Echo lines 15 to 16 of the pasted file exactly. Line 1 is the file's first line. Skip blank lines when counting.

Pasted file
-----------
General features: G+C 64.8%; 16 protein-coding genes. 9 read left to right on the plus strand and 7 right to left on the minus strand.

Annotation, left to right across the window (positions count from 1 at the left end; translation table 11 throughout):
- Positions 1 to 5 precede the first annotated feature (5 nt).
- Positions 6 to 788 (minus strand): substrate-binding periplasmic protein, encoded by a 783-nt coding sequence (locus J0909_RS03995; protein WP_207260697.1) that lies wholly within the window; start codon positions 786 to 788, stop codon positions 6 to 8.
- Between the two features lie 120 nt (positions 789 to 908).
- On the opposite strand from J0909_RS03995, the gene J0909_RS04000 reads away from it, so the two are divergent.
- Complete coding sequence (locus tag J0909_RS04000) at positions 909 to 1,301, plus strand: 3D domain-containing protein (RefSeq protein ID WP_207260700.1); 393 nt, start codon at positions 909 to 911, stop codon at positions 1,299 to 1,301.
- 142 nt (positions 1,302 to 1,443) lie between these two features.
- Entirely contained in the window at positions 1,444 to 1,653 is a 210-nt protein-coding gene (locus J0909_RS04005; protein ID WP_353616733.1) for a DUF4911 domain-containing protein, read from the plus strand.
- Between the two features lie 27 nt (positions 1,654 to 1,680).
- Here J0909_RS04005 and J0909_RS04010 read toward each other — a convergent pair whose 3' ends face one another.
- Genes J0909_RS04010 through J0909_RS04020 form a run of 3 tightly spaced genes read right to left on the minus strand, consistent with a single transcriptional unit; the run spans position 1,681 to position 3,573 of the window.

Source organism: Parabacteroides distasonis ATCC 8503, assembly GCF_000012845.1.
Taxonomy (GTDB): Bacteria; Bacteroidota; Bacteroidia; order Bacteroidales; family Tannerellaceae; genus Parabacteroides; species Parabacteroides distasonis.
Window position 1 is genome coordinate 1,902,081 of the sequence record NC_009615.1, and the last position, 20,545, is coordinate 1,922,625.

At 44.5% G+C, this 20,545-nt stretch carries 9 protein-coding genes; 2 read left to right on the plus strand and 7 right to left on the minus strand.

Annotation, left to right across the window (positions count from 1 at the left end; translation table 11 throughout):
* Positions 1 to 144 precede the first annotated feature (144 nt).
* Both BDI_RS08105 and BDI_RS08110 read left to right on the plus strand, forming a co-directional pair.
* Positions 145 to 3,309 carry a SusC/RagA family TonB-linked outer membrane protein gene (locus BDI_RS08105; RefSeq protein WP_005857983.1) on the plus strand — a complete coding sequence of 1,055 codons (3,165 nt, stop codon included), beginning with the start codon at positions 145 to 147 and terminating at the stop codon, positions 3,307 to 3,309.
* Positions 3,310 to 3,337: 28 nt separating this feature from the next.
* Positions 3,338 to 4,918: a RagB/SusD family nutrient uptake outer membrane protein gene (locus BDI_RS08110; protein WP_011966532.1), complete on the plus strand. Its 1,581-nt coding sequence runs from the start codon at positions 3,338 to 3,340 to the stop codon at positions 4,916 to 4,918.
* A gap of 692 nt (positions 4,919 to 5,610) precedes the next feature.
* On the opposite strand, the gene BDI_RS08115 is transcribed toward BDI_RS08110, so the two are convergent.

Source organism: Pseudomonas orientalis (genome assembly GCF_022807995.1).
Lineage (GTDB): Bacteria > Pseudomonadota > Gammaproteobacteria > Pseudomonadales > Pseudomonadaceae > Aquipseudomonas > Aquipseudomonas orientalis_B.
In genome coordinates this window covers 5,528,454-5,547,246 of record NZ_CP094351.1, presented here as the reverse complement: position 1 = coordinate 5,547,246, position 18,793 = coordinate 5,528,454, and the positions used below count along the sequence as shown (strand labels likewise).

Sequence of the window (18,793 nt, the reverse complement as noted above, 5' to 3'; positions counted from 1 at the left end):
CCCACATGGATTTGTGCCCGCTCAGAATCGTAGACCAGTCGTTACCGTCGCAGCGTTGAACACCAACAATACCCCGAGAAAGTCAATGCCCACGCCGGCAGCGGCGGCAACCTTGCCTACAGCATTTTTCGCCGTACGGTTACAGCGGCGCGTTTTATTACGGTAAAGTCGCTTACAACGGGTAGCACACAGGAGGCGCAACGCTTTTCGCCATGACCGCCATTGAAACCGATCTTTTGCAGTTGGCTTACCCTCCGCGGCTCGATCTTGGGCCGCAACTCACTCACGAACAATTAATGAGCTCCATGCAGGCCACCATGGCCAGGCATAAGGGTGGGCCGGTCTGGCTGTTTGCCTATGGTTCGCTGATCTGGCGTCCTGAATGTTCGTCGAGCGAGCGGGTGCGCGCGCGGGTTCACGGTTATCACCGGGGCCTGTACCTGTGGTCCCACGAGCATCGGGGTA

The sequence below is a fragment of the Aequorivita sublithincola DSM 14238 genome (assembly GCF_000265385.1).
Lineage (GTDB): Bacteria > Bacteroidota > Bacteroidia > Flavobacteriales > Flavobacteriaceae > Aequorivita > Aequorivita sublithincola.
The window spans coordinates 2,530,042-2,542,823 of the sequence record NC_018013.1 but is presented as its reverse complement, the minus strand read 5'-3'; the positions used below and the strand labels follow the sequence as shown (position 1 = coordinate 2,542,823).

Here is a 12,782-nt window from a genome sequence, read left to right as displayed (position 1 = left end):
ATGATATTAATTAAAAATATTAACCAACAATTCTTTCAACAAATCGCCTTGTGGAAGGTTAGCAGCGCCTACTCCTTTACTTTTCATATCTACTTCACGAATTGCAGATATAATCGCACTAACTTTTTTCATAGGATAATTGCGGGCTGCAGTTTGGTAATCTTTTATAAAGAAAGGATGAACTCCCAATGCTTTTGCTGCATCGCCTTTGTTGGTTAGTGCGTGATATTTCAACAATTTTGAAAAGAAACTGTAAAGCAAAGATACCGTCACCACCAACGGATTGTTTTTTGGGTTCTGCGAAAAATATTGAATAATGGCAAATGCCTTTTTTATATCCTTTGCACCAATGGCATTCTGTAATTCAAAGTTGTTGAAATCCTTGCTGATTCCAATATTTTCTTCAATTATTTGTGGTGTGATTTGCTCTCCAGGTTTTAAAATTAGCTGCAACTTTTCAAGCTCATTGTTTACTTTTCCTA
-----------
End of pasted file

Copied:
Window position 1 is genome coordinate 1,902,081 of the sequence record NC_009615.1, and the last position, 20,545, is coordinate 1,922,625.

At 44.5% G+C, this 20,545-nt stretch carries 9 protein-coding genes; 2 read left to right on the plus strand and 7 right to left on the minus strand.